Both of those models will produce acceptable results in a studio and good results live. I wouldn't want to get anything more expensive for dual-use because live microphones can take a punishing. Most of the skill in recording is effective placement of the mics and working well within the room you've got. It doesn't matter if you have inexpensive or expensive mics if your placement is off - it'll still sound unacceptable. If you consistently get good results with the 'cheaper' mics, then it's reasonable to upgrade.
Thanks for the great information! Really helpful.

I realize there are many variables, but can you give me a sense of placement (how high, angled in what direction, etc.) you would place the SDC's in an X/Y or A/B configuration for recording or performance?
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Old 01-31-2014, 05:08 PM
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BacteriumFendYoke BacteriumFendYoke is offline
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Default Re: Recording & Live Performance - Glyn Johns Method

Here's a good primer:

http://www.soundonsound.com/sos/feb0...drummiking.asp

Look around the 'SoundOnSound' website for some of their tutorials. They're excellent. I've been reading the magazine for years and they've always been accessible and accurate. You might not always agree with everything but it's fun to experiment! The article I linked is based around studio recording but the principles are more-or-less the same for live.
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Old 01-31-2014, 05:23 PM
TheDrumster TheDrumster is offline
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Default Re: Recording & Live Performance - Glyn Johns Method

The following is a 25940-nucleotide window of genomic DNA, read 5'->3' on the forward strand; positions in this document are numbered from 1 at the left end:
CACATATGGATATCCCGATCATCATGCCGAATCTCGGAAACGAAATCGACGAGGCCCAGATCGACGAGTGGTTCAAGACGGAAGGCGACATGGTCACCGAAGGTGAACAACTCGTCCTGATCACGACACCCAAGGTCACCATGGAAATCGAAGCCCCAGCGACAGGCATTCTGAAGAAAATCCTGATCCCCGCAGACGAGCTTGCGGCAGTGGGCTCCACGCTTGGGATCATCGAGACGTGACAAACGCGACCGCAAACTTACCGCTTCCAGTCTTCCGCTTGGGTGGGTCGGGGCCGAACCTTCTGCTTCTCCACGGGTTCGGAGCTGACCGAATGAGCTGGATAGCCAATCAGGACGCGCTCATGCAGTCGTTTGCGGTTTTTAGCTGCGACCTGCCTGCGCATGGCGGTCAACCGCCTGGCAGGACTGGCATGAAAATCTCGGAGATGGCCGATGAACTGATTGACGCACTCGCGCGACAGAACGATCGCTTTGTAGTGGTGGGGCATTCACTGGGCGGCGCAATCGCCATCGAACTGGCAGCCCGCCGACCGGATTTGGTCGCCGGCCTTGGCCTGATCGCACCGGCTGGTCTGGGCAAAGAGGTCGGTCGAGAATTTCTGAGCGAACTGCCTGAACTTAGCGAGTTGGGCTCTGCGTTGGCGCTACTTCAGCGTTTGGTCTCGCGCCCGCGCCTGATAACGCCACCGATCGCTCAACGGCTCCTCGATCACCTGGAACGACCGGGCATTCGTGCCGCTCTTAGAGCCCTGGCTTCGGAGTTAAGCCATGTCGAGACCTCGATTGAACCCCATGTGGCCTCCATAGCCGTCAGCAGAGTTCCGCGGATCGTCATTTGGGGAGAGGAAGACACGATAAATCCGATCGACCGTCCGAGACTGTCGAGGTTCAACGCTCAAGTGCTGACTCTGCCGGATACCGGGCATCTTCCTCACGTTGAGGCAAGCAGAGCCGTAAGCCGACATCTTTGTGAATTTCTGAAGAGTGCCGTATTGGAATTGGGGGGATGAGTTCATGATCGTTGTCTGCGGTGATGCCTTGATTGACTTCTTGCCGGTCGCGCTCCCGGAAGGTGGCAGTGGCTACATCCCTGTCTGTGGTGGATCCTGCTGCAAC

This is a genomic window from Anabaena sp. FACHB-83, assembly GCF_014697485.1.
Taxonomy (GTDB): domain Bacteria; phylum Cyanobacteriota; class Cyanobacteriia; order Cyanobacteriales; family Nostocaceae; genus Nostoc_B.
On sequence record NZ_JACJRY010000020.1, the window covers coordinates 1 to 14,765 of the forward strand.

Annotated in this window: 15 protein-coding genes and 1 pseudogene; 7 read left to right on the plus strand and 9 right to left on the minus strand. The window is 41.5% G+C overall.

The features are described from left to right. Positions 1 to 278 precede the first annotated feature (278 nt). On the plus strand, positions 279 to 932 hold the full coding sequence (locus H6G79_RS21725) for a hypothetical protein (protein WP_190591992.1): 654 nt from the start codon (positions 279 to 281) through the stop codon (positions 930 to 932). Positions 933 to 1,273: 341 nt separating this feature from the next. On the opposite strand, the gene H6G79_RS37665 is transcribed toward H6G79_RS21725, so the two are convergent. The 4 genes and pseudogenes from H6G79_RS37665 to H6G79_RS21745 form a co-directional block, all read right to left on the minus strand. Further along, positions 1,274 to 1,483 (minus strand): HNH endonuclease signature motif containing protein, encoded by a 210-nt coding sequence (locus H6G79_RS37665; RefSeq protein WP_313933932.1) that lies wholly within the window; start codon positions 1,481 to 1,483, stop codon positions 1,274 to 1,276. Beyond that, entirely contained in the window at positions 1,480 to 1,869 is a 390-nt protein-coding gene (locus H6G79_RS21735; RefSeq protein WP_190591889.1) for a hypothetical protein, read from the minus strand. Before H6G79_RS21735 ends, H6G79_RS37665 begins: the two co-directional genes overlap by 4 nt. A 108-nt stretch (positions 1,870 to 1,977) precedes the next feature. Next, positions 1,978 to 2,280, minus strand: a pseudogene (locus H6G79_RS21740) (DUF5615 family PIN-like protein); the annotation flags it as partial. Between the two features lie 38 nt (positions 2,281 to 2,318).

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Originally Posted by BacteriumFendYoke View Post
Here's a good primer:

http://www.soundonsound.com/sos/feb0...drummiking.asp

Look around the 'SoundOnSound' website for some of their tutorials. They're excellent. I've been reading the magazine for years and they've always been accessible and accurate. You might not always agree with everything but it's fun to experiment! The article I linked is based around studio recording but the principles are more-or-less the same for live.
Thanks again...I'll check it out.
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Old 01-31-2014, 05:53 PM
TheDrumster TheDrumster is offline
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Default Re: Recording & Live Performance - Glyn Johns Method

Does anyone know if these mics require phantom power?

http://www.amazon.com/Shure-DMK57-52...pr_product_top

http://www.amazon.com/AKG-PERCEPTION...perception+sdc

I have a small board I would like to put them through that has no power and I can't figure out if it will work....
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Old 01-31-2014, 06:21 PM
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BacteriumFendYoke BacteriumFendYoke is offline
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Default Re: Recording & Live Performance - Glyn Johns Method

The Shures won't, the AKGs will.
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Old 01-31-2014, 08:33 PM
TheDrumster TheDrumster is offline
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Default Re: Recording & Live Performance - Glyn Johns Method

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The Shures won't, the AKGs will.
Is there an inexpensive fix to use the AKGs without getting a new board?
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Old 01-31-2014, 09:21 PM
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Default Re: Recording & Live Performance - Glyn Johns Method

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Is there an inexpensive fix to use the AKGs without getting a new board?
Not really. The only solution would be to buy condenser mics that can be battery-powered like AKG C1000s.
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Old 02-01-2014, 01:39 AM
TheDrumster TheDrumster is offline
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Default Re: Recording & Live Performance - Glyn Johns Method

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Not really. The only solution would be to buy condenser mics that can be battery-powered like AKG C1000s.
Hmmm. How about a powered board with 6 or 8 channels?